Canada’s Minister of International Development, Harjit Sajjan, has expressed delight to see the sustainable impact of the Global Affairs Canada-funded Promotion of Regional Opportunities for Produce through Enterprises and Linkages (PROPEL) project on local farmers.
Sajjan, who recently toured project sites in Glastonbury, Trelawny; Cascade, St Ann and Coleyville in Manchester, said the project had exceeded his expectations.
“This project has exceeded my expectations. Just imagine what’s been accomplished by teaching people about using good quality seeds, and now they’re able to do second and third planting…rather than just purchasing them, they’re able to continue now to plant. Each farmer is doing this, so it’s creating a really good sustainable opportunity” he shared.
Implemented in Jamaica by the World University Service of Canada (WUSC) in partnership with the Ministry of Industry, Commerce, Agriculture and Fisheries from 2013 to 2017, Propel aided in the transformation of Jamaica’s local potato market with the implementation of an economic growth project.
Now, four years on, producers supported through project partners such as Glastonbury Purveyors Co. under the project are still earning livelihoods from their potato crops.
The PROPEL model was used to develop the Sustainable Agriculture in the Caribbean (SAC) project, which is also funded by the Government of Canada and is implemented by WUSC Caribbean in five countries: Dominica, Guyana, Jamaica, Saint Lucia and Suriname.
As a part of his visit to Jamaica, Minister Sajjan visited the Glastonbury Purveyors Co. in Manchester, where he met with owner Hugh Gentles.
Glastonbury was the first private sector firm in the PROPEL project the pilot the importation of improved quality planting materials and develop interlocking agreements with potato producers.
Partly as a consequence of the PROPEL-supported interventions in the potato market system, Jamaica reached its highest level of domestic production of potatoes in 2017 and has had no reported cases of crop failure due to seed quality since 2016.
From right: Canada’s Minister of International Development, Harjit Sajjan, shares a light moment with Glastonbury Managing Director, Hugh Gentles, Canada’s High Commissioner to Jamaica, Emina Tudakovic, Glastonbury Produce Manager, Sharon Shakespear and Executive Director, Caribbean Regional Development Program of Global Affairs Canada, Sharon Peake during a recent tour of PROPEL project sites.
Elite seeds were imported from the Netherlands and Canada based on farmers’ preferences and used for potato variety trials. This helped to satisfy 70 per cent of local Irish potato consumption.
Minister Sajjan also welcomed the project’s ability to promote sustainable living.
“I love that this project has been able to make a difference for Jamaica. One of the most notable changes is the fact that the country no longer depends solely on imports for products such as potatoes and is now able to produce enough to supply seventy per cent of the local market. That for me is a huge accomplishment in regard to sustainability. We want to see more jobs and more means for sustainable livelihoods,” he stated.
A farmer from Lucky Hill St Mary, Samuel Lynch, who benefitted from the project through Glastonbury Purveyors Co., attested to this impact, noting that his farming business has been able to employ several workers.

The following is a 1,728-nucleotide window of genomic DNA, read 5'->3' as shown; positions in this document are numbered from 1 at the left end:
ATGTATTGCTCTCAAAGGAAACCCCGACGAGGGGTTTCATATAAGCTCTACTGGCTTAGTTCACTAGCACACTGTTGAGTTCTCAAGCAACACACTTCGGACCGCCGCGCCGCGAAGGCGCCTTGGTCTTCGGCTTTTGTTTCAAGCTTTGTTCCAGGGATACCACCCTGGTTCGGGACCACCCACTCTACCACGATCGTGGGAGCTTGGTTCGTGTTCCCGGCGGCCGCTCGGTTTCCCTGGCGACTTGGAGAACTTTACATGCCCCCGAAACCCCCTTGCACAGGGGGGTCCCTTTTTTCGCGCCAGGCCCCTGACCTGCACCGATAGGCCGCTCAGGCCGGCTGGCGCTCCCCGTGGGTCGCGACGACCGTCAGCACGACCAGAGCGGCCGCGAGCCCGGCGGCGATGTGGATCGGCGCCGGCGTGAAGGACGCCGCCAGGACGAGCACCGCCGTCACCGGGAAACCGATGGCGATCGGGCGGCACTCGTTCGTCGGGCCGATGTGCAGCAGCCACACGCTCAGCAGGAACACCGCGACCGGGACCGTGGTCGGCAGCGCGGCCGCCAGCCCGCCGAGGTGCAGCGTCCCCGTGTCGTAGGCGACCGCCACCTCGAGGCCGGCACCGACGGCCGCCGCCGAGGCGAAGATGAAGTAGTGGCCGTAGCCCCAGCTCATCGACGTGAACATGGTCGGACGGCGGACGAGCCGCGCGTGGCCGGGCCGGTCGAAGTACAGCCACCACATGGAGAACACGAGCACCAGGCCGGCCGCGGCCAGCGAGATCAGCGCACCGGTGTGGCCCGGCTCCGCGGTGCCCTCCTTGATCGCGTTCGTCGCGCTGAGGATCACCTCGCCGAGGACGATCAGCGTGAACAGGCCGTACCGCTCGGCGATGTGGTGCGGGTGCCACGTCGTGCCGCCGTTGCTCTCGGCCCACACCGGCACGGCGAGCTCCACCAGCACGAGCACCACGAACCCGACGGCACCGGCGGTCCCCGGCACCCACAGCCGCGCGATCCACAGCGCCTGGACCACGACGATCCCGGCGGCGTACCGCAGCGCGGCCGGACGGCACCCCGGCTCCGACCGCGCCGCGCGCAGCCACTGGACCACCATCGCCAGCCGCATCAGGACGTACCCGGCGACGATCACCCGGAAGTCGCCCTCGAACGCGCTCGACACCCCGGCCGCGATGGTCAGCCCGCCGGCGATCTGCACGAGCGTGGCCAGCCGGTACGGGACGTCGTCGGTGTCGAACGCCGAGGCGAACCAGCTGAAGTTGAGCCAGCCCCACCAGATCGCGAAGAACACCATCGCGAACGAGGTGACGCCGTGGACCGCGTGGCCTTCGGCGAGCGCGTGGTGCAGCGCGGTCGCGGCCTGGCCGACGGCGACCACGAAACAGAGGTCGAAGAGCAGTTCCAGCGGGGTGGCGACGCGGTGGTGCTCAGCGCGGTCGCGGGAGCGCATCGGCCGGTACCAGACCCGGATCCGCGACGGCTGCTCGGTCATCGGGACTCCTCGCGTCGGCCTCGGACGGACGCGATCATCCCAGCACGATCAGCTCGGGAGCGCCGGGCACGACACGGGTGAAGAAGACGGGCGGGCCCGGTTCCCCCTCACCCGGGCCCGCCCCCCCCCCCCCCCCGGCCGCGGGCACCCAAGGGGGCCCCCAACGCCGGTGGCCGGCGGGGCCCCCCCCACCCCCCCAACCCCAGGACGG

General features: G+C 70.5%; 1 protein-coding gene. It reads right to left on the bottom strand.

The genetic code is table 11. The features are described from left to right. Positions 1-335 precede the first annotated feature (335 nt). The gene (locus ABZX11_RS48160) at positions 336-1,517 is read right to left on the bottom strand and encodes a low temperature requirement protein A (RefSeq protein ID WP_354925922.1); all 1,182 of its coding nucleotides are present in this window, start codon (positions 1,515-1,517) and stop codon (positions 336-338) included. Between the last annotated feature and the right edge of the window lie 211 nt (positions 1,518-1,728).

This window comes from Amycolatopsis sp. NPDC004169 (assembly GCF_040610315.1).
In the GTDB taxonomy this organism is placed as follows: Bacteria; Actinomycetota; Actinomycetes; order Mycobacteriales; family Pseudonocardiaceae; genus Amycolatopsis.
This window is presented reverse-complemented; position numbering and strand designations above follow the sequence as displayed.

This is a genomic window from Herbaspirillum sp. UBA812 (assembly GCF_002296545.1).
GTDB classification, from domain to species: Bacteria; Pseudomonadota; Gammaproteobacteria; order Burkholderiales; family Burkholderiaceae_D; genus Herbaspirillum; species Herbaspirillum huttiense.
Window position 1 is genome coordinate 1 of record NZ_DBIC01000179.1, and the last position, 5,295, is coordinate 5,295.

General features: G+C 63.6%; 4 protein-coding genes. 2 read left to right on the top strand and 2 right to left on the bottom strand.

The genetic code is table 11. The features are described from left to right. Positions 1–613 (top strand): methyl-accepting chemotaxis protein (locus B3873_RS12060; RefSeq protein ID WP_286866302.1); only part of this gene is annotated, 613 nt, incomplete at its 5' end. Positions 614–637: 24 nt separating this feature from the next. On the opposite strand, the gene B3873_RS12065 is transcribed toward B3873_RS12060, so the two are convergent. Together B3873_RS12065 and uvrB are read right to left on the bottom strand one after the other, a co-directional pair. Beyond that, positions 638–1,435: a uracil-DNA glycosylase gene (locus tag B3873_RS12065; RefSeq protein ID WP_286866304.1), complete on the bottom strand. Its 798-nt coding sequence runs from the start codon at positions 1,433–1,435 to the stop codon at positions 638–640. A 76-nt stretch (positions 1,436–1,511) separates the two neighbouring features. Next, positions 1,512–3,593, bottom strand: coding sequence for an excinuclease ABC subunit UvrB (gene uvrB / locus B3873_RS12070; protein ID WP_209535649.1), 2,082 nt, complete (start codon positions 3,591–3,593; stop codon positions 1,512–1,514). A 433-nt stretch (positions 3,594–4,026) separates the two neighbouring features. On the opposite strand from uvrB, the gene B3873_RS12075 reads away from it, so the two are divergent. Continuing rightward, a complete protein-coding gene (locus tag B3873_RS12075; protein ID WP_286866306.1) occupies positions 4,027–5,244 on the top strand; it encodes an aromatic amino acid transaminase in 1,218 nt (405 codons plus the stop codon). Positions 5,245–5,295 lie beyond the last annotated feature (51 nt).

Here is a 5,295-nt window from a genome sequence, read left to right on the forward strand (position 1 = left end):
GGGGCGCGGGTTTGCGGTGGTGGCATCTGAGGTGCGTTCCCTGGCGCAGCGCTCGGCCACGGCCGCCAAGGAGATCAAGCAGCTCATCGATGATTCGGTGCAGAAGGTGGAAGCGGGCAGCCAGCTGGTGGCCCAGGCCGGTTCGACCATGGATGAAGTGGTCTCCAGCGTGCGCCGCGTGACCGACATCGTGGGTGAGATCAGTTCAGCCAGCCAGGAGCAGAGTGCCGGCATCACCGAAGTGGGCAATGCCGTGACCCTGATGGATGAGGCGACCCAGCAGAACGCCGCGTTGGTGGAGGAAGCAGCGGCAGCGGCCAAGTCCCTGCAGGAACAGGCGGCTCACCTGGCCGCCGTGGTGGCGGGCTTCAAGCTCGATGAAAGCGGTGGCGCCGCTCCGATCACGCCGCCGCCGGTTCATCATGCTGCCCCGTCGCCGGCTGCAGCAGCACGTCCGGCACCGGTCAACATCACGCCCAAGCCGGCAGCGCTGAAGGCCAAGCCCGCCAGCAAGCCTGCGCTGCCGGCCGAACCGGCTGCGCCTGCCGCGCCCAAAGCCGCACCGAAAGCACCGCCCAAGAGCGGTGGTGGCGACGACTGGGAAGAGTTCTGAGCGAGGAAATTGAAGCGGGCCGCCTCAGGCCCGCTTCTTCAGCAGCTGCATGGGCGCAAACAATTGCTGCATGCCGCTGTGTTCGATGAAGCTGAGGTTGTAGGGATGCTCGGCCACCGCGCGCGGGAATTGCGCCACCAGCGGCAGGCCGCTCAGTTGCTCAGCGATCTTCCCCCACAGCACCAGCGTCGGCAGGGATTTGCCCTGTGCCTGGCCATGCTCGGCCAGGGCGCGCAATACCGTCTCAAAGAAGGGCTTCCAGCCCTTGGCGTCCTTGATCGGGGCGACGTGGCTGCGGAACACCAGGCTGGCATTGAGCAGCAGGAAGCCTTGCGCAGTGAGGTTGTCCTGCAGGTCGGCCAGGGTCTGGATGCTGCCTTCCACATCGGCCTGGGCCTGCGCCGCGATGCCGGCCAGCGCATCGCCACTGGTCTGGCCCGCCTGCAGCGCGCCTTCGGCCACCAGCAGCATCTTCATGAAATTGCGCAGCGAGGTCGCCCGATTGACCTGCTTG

He received 20 bags of potatoes in year one of the project, then a hundred bags in the following two years.
“Before benefiting from this initiative, I felt like giving up on planting Irish potatoes, but this project gave me hope and the push I needed to continue. So, I must say thanks to the WUSC Caribbean and Glastonbury team for the support because without them I would not be farming right now. I am now able to employ several workers who are also grateful for the help,” he said.
According to Minister Sajjan, the data and knowledge gained from the Jamaica potato programme will aid other regional efforts.
“Although a major part of my trip is to assess the work that our team has been doing here, we also want to use the opportunity to learn. Everything we’ve learned throughout this project will be a guide to how we implement similar projects not only in the wider Caribbean but also around the world,” the minister noted.
Meanwhile, WUSC Caribbean Director Doug Graham said PROPEL has provided important lessons for the current Sustainable Agriculture in the Caribbean (SAC) project, which addresses gaps in the previous one.
“When we were working on PROPEL, we realised that we weren’t offering enough support to women and youth in agriculture so we decided to implement our current SAC project as a means of addressing that oversight. The project looks at how we can create more opportunities for women and youth in agriculture by providing them with resources and access to knowledge of best agriculture practices that promote climate-smart agriculture”, he said.
The current Global Affairs Canada-funded SAC project in Jamaica supports women, youth and male producers in Jamaica to promote increased productivity and climate-smart agricultural practices in the herbs and spices and small ruminants (goats) market systems.
Today, the project credits sustained success to the active participation of stakeholders from across the potato market system, including government officials, research institutions, extension services, private sector input providers, buyers and buyer groups, storage providers, credit institutions, producers and producer groups.